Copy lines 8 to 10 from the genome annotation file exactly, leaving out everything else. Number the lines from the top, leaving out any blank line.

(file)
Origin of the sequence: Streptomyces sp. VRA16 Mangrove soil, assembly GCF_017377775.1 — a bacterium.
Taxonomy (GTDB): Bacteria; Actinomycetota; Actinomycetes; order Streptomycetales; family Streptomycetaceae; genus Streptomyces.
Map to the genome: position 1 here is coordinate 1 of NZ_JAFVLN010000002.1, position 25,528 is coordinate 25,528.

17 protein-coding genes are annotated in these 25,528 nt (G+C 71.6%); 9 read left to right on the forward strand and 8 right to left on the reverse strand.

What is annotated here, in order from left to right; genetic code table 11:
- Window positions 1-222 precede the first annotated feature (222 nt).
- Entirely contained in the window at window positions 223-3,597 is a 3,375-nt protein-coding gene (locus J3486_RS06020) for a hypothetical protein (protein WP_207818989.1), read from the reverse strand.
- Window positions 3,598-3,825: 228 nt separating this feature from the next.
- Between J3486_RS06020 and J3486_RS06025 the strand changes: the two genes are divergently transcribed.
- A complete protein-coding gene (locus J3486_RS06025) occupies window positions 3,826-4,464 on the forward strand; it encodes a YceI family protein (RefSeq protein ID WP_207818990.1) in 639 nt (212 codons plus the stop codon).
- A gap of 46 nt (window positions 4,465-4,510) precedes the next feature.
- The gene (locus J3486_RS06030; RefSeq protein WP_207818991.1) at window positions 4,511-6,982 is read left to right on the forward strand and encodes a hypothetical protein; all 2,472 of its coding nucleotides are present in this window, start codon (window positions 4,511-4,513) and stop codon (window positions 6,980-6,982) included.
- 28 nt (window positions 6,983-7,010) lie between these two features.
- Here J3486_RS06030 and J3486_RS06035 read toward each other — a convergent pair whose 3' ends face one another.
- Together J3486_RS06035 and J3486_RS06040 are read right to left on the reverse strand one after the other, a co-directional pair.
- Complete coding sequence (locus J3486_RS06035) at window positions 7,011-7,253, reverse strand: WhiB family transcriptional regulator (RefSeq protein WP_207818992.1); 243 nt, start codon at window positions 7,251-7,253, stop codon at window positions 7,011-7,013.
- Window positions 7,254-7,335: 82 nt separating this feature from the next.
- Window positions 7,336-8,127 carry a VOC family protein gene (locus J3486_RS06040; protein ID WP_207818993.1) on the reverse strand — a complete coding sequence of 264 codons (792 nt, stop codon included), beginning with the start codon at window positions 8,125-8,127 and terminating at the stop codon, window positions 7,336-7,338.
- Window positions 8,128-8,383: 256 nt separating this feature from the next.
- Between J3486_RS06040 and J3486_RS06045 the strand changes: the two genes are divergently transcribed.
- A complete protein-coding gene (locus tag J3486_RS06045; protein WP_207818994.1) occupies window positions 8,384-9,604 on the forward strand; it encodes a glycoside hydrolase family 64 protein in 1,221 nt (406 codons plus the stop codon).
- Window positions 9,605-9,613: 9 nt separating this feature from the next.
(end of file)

- Window positions 3,598-3,825: 228 nt separating this feature from the next.
- Between J3486_RS06020 and J3486_RS06025 the strand changes: the two genes are divergently transcribed.
- A complete protein-coding gene (locus J3486_RS06025) occupies window positions 3,826-4,464 on the forward strand; it encodes a YceI family protein (RefSeq protein ID WP_207818990.1) in 639 nt (212 codons plus the stop codon).